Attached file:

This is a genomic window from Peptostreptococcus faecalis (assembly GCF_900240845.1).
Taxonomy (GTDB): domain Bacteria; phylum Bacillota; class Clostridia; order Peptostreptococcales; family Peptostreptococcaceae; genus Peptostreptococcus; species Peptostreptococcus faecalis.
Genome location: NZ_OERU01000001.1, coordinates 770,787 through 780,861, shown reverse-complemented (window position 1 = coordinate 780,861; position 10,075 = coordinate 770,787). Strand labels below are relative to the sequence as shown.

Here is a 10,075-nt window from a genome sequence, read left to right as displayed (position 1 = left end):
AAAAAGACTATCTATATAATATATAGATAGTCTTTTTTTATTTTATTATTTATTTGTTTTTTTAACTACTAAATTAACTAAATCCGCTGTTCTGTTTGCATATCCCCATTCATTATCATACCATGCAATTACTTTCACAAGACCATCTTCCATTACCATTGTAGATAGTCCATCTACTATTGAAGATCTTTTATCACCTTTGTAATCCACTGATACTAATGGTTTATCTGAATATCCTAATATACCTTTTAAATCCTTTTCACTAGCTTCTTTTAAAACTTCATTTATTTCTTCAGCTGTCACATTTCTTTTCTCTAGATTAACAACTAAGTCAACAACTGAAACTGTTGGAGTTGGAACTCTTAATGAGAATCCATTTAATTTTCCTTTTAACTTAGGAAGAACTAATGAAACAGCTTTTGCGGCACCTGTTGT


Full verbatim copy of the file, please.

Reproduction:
This is a genomic window from Peptostreptococcus faecalis (assembly GCF_900240845.1).
Taxonomy (GTDB): domain Bacteria; phylum Bacillota; class Clostridia; order Peptostreptococcales; family Peptostreptococcaceae; genus Peptostreptococcus; species Peptostreptococcus faecalis.
Genome location: NZ_OERU01000001.1, coordinates 770,787 through 780,861, shown reverse-complemented (window position 1 = coordinate 780,861; position 10,075 = coordinate 770,787). Strand labels below are relative to the sequence as shown.

Here is a 10,075-nt window from a genome sequence, read left to right as displayed (position 1 = left end):
AAAAAGACTATCTATATAATATATAGATAGTCTTTTTTTATTTTATTATTTATTTGTTTTTTTAACTACTAAATTAACTAAATCCGCTGTTCTGTTTGCATATCCCCATTCATTATCATACCATGCAATTACTTTCACAAGACCATCTTCCATTACCATTGTAGATAGTCCATCTACTATTGAAGATCTTTTATCACCTTTGTAATCCACTGATACTAATGGTTTATCTGAATATCCTAATATACCTTTTAAATCCTTTTCACTAGCTTCTTTTAAAACTTCATTTATTTCTTCAGCTGTCACATTTCTTTTCTCTAGATTAACAACTAAGTCAACAACTGAAACTGTTGGAGTTGGAACTCTTAATGAGAATCCATTTAATTTTCCTTTTAACTTAGGAAGAACTAATGAAACAGCTTTTGCGGCACCTGTTGT